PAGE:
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Meet Paul Zambrano

Today we’d like to introduce you to Paul Zambrano.

Paul, please share your story with us. How did you get to where you are today?
I started off wanting to be a classical pianist. That’s how I made friends really. Someone hears me play, they walk up, do that whole “omg that’s beautiful” spiel, and sometimes we become friends. Eventually, I began to take more interest in writing music after an old neighbor of mine hired me for a measly $8/hr to do various tasks, one of them was improvising at a synthesizer to make tracks for his videos. My first time doing that as a total disaster, but since then, I fell in love with the process of writing music to picture!

I made the decision to move to LA then and there. Finished my undergrad at Florida Atlantic University, worked a full-time job to save up enough money to move out here whilst taking a full credit load. Prepping myself for the big move was a journey in and of itself, and because of that, I’m not planning on giving up out here any time soon.

I’ve worked on some very rewarding, with the most recent one being Slipping Into Darkness, which is streaming on HBO, planning to realize my third solo independent album, and excited to see what comes next!

We’re always bombarded by how great it is to pursue your passion, etc – but we’ve spoken with enough people to know that it’s not always easy. Overall, would you say things have been easy for you?
I don’t think anyone has a smooth road. Having a smooth road is less rewarding and feels too easy. In my case, the struggles are the same now as they were when I moved here four years ago. I’ve done Uber, Grubhub, door dash, worked a few part-time jobs here and there, and even delivered medical marijuana for a time. Throughout all this, I’ve been slowly but surely building up my name and my brand.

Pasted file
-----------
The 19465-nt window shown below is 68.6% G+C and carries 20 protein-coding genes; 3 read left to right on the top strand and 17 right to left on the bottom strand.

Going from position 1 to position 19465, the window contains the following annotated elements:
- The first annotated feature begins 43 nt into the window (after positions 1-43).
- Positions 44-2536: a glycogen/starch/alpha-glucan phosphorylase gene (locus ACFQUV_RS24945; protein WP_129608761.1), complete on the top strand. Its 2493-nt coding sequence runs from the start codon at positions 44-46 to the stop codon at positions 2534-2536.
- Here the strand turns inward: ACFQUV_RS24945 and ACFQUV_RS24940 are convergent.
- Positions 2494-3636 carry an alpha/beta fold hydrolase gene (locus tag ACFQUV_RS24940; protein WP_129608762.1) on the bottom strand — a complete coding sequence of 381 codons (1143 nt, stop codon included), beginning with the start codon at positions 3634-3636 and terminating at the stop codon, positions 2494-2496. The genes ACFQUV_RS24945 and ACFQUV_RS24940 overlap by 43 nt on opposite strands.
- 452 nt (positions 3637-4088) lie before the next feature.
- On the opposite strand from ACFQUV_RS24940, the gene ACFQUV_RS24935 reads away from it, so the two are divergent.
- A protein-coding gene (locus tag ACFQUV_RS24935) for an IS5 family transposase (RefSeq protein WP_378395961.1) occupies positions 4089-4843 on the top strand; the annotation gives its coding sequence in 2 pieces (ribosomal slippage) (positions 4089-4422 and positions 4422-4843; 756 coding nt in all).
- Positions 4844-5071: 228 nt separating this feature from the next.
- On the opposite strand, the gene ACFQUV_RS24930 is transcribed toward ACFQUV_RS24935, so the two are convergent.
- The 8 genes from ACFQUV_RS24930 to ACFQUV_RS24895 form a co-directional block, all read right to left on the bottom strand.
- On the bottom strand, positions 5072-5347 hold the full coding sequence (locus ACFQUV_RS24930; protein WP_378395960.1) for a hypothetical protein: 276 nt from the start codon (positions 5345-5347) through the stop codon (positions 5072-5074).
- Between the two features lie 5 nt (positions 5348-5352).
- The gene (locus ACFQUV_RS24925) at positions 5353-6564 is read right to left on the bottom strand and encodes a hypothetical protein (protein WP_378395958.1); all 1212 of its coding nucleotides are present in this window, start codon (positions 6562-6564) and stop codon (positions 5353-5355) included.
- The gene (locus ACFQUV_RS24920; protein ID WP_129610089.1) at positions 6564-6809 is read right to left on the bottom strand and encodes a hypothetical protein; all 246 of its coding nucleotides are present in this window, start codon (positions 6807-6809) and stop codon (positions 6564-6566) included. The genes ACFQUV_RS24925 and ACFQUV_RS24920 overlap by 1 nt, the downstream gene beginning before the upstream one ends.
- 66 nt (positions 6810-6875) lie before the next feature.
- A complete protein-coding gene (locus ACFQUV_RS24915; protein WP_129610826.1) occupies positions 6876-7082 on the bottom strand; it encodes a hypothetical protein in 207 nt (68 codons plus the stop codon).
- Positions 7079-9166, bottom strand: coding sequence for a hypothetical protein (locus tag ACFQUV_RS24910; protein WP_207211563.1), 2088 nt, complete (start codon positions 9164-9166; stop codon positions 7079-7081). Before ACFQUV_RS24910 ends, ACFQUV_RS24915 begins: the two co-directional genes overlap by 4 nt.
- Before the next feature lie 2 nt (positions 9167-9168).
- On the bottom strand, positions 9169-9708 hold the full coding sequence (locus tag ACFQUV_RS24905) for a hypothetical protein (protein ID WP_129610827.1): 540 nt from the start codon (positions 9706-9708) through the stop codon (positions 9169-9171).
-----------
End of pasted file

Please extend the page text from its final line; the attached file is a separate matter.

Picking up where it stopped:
I made it harder on myself, and didn’t through the old school Hollywood system of getting someone coffee for minimum wage, and hope that something comes out of it. Many people in this town will preach that you have to be okay with being taken advantage of, and going above and beyond without as much as a “thank you”. But, I didn’t go through that channel.

One reason being is that I lacked the “in” that someone from, let’s say, Berklee or USC had, which put me at a disadvantage from the start.

Also, I funded my entire move here, and my savings were being depleted, so I couldn’t do unpaid internships, and wouldn’t resort to asking mom and dad to help with bills. Mind you, some of these internships required full days of work, sometimes 3-5 days a week. The tasks would sometimes involve things that an actual PAID employee would do, and if you had to drive, some of these “employers” wouldn’t reimburse gas. The employees would sometimes make interns pay for gas out of pocket.

One composer I assisted for short time made me get him at the airport at 4am for, go up on his roof to clean the gutters, and so forth. He crossed the line when he had me shine his shoes at one point. I thought to myself, “is this what I have to do in order to make it?”.